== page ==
There are a few details about me that I am, for the most part, very out and proud about that some might consider controversial.
For example, probably the lesser of all these details is that I have short hair, which is shaved into a pink mohawk.
I don’t exactly live up to the stereotyped image of the punk-rock party girl. I’m rebellious in your typical let’s-smash-the-patriarchy sort of way, not so much in a let’s-do-hard-drugs-all-night sort of way, but I like my mohawk. It’s cute. It’s stylish. And it’s surprisingly easy to maintain, despite the constant question: “Oh my god, how do you manage to keep it up all the time?”
And, yes, I’m aware of the assumptions that might arise about me because I have a mohawk—that I’m trying too hard to be cool, that I’m not pretty or “feminine” enough—but I always try to remind myself that these assumptions are wrong. I am totally feminine enough, and I’m damn beautiful, thank you very much.
Like I said, I always try to remind myself of this.
On another note, I have proudly and openly identified as a feminist ever since I was about 20 years old. That isn’t to say that I didn’t believe in women’s rights before then (heck, I’ve sort of been wrapped up in the whole “girl power” thing ever since my days of watching “Sailor Moon” in kindergarten). But before I’d turned 20, I was always a little bit too aware of the assumptions that followed women who identified directly with the word “feminist.”
The assumption that all feminists were essentially black holes who sucked all the fun out of the room. The assumption that all feminists were man-haters, or stuck-up, or generally more hateful than they were loving. The assumption that all feminists were overly-aggressive b*tches, fighting battles that had already been won because they wanted so desperately to stay relevant.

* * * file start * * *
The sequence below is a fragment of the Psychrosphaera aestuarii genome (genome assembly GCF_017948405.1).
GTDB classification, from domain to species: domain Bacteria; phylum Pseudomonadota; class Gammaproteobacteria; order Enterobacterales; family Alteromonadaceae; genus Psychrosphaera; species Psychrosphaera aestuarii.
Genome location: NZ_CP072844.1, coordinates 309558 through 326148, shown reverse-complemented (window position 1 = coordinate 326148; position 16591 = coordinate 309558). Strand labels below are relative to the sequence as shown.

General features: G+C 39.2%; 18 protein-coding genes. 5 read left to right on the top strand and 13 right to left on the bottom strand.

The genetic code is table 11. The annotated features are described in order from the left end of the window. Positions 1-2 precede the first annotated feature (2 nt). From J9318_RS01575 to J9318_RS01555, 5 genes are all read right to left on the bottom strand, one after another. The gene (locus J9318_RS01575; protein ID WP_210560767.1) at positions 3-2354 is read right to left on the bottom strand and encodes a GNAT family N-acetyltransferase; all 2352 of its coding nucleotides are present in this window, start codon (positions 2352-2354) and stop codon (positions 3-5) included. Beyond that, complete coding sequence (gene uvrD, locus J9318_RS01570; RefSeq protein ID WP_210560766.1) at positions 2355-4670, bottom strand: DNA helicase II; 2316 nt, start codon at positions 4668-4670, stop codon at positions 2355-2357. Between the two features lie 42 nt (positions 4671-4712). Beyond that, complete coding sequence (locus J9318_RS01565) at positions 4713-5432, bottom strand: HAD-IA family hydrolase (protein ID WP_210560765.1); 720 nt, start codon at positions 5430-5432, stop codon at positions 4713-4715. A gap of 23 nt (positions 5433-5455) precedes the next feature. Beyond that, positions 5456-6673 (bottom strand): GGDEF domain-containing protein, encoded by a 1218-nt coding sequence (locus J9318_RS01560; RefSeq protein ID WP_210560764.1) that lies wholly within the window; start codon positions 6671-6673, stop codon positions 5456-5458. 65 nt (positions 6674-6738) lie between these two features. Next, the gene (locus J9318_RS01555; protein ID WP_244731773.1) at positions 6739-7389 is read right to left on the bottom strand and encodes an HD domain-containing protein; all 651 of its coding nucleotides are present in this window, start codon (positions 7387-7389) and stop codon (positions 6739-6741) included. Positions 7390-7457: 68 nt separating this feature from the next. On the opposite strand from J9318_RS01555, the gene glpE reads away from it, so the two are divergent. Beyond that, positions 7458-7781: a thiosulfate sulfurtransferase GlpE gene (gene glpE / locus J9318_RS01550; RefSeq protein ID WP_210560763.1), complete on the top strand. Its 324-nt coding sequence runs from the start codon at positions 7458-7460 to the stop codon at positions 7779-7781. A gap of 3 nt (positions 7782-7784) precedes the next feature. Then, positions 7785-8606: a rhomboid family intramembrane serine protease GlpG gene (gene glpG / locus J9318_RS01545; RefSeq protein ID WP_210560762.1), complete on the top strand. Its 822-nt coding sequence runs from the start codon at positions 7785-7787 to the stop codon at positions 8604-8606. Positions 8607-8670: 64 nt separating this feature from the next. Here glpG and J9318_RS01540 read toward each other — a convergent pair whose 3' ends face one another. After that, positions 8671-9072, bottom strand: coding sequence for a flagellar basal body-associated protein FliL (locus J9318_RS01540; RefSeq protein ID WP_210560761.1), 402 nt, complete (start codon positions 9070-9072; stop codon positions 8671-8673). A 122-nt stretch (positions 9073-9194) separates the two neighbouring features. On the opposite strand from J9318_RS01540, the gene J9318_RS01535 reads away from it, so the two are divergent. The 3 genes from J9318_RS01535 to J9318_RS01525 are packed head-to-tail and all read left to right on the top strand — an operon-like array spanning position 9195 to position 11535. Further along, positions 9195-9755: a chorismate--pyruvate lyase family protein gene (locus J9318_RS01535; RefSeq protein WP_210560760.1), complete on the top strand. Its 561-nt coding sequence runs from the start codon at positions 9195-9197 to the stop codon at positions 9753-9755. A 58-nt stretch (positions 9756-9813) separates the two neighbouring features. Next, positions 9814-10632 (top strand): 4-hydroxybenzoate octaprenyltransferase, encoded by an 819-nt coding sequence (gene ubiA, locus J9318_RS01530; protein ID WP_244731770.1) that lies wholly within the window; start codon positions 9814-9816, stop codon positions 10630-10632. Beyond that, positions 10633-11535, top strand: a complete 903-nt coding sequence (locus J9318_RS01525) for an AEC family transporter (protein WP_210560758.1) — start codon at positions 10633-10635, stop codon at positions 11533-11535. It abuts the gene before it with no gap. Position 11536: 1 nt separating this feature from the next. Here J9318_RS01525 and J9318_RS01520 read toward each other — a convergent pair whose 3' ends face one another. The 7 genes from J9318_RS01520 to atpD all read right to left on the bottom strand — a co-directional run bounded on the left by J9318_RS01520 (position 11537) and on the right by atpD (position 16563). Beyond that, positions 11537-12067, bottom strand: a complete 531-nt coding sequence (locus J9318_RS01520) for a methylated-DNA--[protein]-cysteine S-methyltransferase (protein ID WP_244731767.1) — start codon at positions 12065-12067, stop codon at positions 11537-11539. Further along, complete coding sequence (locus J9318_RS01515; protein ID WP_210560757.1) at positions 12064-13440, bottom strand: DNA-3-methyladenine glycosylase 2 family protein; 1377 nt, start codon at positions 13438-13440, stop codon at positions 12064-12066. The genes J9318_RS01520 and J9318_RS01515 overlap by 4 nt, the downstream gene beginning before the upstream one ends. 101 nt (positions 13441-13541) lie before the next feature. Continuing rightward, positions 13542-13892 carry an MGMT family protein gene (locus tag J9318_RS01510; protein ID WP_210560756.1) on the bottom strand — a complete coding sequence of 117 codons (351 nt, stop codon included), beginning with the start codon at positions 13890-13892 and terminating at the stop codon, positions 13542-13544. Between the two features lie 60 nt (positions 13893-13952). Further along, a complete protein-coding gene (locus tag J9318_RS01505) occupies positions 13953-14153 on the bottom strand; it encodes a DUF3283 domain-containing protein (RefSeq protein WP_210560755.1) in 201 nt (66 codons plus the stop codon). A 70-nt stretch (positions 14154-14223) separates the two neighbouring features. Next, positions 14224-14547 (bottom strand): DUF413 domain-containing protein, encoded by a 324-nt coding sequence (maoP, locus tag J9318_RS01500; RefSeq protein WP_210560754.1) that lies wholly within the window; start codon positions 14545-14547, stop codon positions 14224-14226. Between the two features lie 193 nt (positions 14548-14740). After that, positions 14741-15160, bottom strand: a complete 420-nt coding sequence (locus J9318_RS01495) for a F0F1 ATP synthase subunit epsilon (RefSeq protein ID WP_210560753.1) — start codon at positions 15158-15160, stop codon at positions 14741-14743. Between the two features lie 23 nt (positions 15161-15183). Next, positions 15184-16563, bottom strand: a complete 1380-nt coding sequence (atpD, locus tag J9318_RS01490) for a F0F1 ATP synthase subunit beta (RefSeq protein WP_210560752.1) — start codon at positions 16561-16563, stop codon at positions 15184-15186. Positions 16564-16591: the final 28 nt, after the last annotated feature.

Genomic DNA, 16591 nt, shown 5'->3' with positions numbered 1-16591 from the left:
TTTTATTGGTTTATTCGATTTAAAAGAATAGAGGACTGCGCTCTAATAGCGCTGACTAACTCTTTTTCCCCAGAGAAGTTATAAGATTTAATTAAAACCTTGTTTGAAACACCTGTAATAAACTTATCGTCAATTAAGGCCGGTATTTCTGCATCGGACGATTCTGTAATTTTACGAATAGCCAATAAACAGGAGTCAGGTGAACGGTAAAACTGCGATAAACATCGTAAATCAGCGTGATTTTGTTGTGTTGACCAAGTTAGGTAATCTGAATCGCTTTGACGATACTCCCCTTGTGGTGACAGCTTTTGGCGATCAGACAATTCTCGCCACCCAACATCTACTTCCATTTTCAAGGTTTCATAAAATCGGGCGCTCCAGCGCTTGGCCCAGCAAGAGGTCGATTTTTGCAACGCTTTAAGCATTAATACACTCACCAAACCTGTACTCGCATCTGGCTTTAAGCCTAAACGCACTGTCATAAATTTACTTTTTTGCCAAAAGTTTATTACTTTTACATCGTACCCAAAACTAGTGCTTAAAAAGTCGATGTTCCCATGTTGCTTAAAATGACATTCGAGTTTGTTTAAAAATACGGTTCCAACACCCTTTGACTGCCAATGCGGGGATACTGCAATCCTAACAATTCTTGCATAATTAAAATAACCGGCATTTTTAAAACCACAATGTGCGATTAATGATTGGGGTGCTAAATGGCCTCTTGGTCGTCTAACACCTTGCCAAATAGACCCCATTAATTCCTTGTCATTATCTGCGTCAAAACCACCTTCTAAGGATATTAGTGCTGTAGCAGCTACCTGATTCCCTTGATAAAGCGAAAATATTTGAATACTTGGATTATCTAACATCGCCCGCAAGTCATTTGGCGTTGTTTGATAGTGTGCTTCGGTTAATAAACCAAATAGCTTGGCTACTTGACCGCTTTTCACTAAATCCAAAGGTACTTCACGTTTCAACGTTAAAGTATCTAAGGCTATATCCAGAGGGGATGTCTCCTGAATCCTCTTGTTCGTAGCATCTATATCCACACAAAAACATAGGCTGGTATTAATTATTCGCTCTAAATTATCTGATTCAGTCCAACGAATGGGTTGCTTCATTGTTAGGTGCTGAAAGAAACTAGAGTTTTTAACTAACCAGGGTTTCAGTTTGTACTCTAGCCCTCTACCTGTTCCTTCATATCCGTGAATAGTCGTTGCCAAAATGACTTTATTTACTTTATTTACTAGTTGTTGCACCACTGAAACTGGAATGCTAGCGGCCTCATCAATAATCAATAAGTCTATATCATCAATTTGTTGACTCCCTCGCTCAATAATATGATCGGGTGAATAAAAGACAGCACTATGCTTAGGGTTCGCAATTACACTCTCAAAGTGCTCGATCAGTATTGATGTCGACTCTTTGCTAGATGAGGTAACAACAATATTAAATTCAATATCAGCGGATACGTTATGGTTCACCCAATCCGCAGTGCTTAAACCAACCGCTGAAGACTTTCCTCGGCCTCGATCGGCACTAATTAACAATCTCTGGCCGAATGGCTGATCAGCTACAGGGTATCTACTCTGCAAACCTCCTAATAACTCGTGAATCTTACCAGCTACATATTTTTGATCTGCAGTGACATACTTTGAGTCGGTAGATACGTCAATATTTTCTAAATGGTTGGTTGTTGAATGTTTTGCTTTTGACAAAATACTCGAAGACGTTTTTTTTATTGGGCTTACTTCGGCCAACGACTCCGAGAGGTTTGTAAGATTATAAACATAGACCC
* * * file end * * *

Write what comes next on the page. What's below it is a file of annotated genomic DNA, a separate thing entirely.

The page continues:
I didn’t agree with any of these assumptions, but I was aware of them, and being aware of them was enough to make me distance myself from the label.
And then, after I’d turned 20, I took a women’s studies course at my university, and I learned all about how important and relevant feminism still is. And I decided that all of these assumptions were wrong, and just an attempt to undermine a movement with a powerful message. I decided that I really needed to identify as a feminist if I was going to help make the world a better, more equal place for everyone.
So, I continue to try to ignore the assumptions that follow me around.
On a third note, I first realized that I was bisexual when I was about 10 years old and then, between the ages of 16 and 19, I retreated back into and came out of that closet a few times. Coming to terms with my own sexual orientation has been a long and difficult road for me, and a big part of the reason for that is, again, the assumptions around bisexuality.
The assumption that bisexual people didn’t exist—they were just confused heterosexual or homosexual people. Or, bisexual people were greedy, or dirty, or “special snowflakes.” I knew that 47 percent of people won’t date a bisexual person because of these assumptions, and that bisexual people experience alienation and exclusion within the LGBT community because of them. I had a hard time buying into these assumptions, but the knowledge that they’d follow me around kept me in the closet.